Republican presidential candidate Donald Trump said at a news conference June 24 that if Britain leaving the E.U. devalues the British pound, "different places in Great Britain I think you're going to see a lot of activity." (Reuters)

Now people are frantically trying to buy gold, which is the market’s euphemistic way of saying that chaos and apocalypse are upon us. Gold is what you buy when you assume that soon the basis for currency will no longer be weighted, calculated strings of ones and zeroes but rather “What physical object is the shiniest?” Gold offers the added advantage of being something you can stare at in the dank caves of the post-apocalypse as you tell your grandchildren about how experts and multi-national conglomerates were the real villains.

All of this has come about thanks to a world that is increasingly suspicious of experts. Please, can we choose another category of people to be suspicious of other than experts, which is just another word for “people who have spent their entire lives trying to learn more about complex subjects than the average person, so that they can give us informed advice”? How about “non-experts”? How about “people who know less than we do but assure us that things will probably be fine”?

Look, I understand that experts are sometimes wrong, and sometimes they are in the pocket of big something, but do we honestly think our odds are better getting advice from people who explicitly don’t know what they’re talking about? This isn’t the Protestant Reformation, for crying out loud. It’s not like we can all stare at the same text and draw our own conclusions, Martin Luther-style, and decide that grace alone is sufficient. That’s not how you run the IMF.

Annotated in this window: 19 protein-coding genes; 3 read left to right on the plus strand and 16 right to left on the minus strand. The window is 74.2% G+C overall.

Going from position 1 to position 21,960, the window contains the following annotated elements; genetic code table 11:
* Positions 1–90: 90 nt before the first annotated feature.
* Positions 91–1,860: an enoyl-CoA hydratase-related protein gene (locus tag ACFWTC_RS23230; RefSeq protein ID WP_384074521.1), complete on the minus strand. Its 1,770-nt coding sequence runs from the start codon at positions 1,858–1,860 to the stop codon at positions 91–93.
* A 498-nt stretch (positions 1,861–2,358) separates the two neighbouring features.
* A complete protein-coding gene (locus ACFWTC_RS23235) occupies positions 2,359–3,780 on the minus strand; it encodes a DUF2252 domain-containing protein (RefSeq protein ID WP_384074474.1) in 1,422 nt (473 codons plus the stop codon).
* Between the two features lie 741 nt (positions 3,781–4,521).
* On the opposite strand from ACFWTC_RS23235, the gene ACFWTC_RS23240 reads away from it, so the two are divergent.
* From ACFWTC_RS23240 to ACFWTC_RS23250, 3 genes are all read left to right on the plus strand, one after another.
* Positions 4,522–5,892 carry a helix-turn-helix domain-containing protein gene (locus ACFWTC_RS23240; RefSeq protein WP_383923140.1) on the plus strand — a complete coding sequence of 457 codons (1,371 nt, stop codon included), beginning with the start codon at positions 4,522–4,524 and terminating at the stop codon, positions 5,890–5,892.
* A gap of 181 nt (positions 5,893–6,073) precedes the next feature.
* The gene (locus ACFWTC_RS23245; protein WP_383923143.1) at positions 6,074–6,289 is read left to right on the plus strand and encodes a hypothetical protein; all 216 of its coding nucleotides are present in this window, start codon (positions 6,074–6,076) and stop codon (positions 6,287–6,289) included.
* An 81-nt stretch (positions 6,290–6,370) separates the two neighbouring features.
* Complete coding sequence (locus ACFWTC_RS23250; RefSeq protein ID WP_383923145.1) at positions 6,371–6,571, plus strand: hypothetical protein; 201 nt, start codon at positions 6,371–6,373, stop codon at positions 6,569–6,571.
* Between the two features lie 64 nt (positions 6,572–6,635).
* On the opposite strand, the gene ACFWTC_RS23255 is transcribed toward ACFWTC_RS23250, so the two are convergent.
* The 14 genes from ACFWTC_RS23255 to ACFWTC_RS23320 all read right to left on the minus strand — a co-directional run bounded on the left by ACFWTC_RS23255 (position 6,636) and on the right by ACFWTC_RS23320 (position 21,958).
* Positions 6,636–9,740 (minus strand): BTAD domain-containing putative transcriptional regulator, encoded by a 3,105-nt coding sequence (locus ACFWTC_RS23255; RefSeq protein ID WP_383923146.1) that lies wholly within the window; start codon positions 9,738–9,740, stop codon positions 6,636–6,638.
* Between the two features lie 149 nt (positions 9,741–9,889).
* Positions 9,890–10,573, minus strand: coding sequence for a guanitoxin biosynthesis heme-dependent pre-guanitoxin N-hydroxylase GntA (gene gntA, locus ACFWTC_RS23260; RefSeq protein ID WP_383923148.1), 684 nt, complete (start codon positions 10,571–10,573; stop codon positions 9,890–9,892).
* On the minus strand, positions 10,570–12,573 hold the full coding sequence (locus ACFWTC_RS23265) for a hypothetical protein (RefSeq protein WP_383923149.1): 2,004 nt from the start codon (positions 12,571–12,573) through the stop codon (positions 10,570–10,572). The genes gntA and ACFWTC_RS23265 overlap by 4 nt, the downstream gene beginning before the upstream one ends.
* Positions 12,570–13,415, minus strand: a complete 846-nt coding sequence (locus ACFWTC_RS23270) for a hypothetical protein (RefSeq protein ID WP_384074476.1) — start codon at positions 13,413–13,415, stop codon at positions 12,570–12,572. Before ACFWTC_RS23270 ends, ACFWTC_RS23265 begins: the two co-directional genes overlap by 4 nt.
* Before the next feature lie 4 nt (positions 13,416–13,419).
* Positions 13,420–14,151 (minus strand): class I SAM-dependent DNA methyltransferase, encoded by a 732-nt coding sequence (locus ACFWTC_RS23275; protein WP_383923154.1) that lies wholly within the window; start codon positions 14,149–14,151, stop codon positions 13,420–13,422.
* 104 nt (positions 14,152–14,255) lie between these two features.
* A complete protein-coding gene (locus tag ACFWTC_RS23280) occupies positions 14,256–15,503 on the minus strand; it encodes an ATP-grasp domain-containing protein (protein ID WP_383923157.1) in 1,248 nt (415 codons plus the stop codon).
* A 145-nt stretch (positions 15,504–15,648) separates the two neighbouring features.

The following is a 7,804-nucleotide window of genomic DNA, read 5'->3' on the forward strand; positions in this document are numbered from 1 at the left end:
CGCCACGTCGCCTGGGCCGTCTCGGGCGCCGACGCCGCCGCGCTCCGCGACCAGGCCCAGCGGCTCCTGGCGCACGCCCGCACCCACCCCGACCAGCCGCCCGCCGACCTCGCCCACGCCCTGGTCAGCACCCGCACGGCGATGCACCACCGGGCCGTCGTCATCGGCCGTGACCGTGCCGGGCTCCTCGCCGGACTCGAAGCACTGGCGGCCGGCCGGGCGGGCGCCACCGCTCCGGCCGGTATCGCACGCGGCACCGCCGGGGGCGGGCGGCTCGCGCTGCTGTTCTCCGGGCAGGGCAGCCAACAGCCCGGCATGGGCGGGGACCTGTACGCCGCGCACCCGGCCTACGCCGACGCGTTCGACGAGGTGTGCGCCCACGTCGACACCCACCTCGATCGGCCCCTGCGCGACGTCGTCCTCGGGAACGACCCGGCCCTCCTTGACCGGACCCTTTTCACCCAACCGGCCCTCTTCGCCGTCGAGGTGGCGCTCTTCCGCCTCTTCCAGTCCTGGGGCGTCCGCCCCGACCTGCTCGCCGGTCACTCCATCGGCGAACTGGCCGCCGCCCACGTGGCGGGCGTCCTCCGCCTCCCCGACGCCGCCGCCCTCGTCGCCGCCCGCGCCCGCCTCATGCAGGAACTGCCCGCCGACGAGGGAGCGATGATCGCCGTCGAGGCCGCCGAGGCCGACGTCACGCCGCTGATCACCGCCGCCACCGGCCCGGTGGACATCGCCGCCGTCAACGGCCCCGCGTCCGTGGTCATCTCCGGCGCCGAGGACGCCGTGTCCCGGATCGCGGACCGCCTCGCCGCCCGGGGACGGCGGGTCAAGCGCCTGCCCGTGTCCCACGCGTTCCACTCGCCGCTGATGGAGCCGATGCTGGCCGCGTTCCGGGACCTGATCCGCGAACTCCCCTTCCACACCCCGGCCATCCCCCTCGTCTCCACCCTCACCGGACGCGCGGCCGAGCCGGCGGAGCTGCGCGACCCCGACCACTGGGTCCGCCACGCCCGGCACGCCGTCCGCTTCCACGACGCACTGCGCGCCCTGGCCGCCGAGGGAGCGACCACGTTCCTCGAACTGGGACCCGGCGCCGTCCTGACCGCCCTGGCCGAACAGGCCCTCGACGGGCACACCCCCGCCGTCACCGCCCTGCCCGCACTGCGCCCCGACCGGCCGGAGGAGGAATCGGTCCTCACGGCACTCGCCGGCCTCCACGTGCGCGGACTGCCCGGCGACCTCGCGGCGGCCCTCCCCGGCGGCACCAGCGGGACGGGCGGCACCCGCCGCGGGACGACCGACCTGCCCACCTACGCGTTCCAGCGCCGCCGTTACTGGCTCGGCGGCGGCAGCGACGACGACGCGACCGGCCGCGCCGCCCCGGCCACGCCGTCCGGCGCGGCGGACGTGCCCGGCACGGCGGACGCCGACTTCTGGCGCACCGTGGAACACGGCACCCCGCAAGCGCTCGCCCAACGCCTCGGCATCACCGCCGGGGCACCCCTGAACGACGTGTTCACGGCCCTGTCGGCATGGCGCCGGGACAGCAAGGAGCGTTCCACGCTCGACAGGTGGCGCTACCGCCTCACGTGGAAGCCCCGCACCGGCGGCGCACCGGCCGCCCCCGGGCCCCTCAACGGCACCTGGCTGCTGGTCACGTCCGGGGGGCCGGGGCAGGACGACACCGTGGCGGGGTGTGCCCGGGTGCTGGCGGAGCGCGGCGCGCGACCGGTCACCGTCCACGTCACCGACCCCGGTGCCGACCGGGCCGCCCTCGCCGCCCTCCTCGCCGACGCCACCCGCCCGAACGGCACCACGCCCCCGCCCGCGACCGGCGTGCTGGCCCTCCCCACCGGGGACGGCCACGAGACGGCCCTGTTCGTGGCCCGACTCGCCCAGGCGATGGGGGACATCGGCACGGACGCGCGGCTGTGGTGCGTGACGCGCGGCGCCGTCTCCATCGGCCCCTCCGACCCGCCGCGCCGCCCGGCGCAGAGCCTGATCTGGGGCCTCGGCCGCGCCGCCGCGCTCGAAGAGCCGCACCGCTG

I also understand being suspicious of the world economy, which as far as I can tell is a murky web of constantly fluctuating numbers (I also think this about baseball) and to prevail in it you have to be played by Christian Bale in a movie and run around in suspenders shouting for cocaine. For decades I thought that short-selling was something J. Crew did. But this is not a sign that the world market is rigged. It is a sign that I don’t know what I’m talking about.

The good news, I guess, is that this decision makes the dollar more valuable compared to the pound and has made Americans look smarter and more stable than we have in a long time, just as when your rational, put-together sister suddenly gets a face tattoo and joins a cult, you look better by comparison. But this is small compensation. If you are suddenly going to be the messy, loud one, this leaves no role for us. We are supposed to be the shambles, not you. If everyone is Bertie and no one is Jeeves, the world collapses.

We thought you were smarter than this. But you were just pulling the wool over our eyes all this time with the accents. When British people on TV try and fail to find love with the wrong people in a big house, it’s prestigious Sunday night viewing and we call it “Downton Abbey.” When we do it here, it’s called “The Bachelorette,” and it’s trash.

Similarly, sending a message that you are angry by voting against immigration and trade and sending your currency into a downward spiral in the U.K. is called the “Brexit,” whereas in America it is called “electing President Trump.”

And that, at least, has not happened yet. So, for now, we are the Elinor in this equation. Accents aside, we are the ones with our act together, and you are the chaotic shambles.

But check back in November.